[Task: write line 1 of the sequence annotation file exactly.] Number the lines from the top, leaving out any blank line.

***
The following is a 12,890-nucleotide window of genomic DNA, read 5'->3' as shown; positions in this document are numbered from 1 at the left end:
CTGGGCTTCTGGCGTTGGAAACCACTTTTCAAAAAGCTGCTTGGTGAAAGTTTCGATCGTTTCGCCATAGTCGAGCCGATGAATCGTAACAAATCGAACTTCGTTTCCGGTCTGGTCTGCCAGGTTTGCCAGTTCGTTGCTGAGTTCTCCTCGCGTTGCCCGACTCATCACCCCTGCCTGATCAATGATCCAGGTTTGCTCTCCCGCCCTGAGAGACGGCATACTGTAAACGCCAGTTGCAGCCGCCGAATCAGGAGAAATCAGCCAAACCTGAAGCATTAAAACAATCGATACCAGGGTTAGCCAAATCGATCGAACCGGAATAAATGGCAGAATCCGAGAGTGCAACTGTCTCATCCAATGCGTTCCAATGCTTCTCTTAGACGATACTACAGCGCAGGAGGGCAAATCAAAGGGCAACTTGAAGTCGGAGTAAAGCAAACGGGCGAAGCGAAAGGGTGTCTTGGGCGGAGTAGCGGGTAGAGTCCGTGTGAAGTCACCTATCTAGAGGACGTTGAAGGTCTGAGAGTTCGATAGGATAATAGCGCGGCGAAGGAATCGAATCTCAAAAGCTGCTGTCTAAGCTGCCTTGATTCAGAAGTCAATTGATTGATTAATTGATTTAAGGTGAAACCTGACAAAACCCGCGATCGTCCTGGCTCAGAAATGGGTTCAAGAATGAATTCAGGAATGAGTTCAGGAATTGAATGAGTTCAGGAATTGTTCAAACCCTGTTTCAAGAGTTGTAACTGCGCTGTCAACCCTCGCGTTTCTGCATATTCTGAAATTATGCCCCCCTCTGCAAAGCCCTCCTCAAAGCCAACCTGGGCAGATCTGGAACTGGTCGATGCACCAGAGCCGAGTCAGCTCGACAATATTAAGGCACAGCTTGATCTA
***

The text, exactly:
The following is a 12,890-nucleotide window of genomic DNA, read 5'->3' as shown; positions in this document are numbered from 1 at the left end: